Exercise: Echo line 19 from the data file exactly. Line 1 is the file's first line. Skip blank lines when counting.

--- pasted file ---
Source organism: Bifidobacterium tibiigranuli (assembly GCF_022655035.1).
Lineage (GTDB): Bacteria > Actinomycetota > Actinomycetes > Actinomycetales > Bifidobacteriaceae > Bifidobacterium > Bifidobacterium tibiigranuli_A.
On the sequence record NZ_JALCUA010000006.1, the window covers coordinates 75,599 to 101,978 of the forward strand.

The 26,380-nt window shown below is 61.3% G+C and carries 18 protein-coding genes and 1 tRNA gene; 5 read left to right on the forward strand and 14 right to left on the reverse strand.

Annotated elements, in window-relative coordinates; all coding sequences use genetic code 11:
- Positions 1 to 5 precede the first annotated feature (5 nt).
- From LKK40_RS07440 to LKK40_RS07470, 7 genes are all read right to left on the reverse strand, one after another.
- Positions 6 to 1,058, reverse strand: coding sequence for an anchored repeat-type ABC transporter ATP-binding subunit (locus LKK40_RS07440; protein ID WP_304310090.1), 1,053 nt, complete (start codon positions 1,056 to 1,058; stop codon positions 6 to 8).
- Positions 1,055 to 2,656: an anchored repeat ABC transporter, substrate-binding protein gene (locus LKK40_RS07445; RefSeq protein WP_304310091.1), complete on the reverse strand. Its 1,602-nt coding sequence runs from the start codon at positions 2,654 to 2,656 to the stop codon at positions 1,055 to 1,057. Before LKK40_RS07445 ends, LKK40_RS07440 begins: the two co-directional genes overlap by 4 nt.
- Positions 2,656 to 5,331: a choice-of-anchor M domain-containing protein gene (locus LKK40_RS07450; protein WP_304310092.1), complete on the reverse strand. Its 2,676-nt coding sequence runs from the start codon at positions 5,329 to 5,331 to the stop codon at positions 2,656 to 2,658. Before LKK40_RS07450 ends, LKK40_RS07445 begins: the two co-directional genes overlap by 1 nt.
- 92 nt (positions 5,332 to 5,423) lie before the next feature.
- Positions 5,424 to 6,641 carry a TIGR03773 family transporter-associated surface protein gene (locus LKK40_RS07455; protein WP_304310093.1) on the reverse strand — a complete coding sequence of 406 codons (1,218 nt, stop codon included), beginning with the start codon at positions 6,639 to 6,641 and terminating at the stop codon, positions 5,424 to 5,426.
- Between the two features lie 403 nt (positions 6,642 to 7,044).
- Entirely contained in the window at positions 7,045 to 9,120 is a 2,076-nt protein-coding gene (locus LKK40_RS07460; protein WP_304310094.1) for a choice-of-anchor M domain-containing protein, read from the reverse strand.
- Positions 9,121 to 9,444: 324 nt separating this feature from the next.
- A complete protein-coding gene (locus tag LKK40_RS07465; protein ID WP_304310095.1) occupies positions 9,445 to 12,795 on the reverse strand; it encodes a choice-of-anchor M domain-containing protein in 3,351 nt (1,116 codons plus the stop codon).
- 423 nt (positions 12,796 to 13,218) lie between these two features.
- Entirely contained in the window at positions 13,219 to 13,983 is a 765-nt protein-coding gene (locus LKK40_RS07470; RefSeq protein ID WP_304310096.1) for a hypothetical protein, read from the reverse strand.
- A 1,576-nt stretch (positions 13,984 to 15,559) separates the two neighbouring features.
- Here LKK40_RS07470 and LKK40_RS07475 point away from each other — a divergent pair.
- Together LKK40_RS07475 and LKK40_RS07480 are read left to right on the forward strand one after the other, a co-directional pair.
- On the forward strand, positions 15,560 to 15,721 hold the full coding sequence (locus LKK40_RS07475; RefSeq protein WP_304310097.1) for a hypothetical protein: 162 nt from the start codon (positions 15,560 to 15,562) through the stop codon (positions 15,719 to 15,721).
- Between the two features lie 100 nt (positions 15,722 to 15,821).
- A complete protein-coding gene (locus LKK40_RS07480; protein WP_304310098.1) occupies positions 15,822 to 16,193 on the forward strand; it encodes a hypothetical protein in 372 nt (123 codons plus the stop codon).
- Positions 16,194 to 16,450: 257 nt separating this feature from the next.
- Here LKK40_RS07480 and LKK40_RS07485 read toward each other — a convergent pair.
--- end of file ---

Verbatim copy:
- A 1,576-nt stretch (positions 13,984 to 15,559) separates the two neighbouring features.